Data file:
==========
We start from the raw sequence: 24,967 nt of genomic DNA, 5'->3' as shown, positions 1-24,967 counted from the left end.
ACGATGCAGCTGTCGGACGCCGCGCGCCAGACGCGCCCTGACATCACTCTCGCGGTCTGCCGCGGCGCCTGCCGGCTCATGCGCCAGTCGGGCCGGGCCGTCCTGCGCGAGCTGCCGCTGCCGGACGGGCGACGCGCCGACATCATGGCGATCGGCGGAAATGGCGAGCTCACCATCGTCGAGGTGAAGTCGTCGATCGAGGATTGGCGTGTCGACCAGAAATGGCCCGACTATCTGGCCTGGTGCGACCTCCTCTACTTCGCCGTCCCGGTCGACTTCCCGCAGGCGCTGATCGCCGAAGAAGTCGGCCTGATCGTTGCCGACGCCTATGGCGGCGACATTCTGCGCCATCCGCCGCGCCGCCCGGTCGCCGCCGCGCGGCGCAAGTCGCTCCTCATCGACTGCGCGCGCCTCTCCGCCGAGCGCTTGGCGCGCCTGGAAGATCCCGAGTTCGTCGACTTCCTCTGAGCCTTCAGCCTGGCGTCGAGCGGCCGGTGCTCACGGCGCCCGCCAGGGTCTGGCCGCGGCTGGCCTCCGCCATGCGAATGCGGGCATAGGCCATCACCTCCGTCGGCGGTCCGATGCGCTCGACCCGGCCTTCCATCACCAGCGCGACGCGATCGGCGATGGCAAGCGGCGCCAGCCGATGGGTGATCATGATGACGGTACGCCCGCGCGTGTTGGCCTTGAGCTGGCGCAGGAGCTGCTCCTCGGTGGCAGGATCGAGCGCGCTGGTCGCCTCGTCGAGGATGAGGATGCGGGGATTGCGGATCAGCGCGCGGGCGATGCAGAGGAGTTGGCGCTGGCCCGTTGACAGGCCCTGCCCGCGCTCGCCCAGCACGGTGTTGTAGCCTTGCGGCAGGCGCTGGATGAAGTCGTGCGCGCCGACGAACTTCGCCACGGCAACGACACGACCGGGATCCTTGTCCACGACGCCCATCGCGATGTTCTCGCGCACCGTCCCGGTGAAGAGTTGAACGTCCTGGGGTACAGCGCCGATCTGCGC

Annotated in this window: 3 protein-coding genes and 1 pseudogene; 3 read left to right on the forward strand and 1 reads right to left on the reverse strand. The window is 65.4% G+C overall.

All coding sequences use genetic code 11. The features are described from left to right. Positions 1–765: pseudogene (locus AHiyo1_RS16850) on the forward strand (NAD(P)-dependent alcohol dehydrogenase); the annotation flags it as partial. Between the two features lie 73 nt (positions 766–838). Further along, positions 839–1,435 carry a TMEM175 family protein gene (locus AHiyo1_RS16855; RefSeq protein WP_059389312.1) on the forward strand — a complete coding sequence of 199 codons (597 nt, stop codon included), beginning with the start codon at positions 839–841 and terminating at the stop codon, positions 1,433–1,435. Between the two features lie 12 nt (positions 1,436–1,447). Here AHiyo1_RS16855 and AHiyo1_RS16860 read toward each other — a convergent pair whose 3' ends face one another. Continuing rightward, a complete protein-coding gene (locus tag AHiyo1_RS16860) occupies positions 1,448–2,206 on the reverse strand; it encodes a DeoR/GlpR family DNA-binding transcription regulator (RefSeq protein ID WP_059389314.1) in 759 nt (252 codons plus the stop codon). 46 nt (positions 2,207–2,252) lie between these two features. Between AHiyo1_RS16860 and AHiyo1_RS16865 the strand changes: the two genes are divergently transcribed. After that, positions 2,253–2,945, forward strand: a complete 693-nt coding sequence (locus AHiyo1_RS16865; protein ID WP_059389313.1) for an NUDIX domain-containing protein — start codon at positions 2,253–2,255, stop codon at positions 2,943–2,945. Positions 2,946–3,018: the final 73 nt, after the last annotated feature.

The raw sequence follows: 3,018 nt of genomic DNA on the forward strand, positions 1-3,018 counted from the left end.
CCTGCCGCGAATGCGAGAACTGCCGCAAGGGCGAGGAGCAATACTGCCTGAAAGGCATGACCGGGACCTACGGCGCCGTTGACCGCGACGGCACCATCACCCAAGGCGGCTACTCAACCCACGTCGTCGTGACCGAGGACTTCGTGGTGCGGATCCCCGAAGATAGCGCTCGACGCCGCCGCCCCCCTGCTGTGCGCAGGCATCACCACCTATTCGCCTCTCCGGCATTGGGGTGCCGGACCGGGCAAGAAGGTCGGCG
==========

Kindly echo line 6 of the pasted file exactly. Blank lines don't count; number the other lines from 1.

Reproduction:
CCTGCCGCGAATGCGAGAACTGCCGCAAGGGCGAGGAGCAATACTGCCTGAAAGGCATGACCGGGACCTACGGCGCCGTTGACCGCGACGGCACCATCACCCAAGGCGGCTACTCAACCCACGTCGTCGTGACCGAGGACTTCGTGGTGCGGATCCCCGAAGATAGCGCTCGACGCCGCCGCCCCCCTGCTGTGCGCAGGCATCACCACCTATTCGCCTCTCCGGCATTGGGGTGCCGGACCGGGCAAGAAGGTCGGCG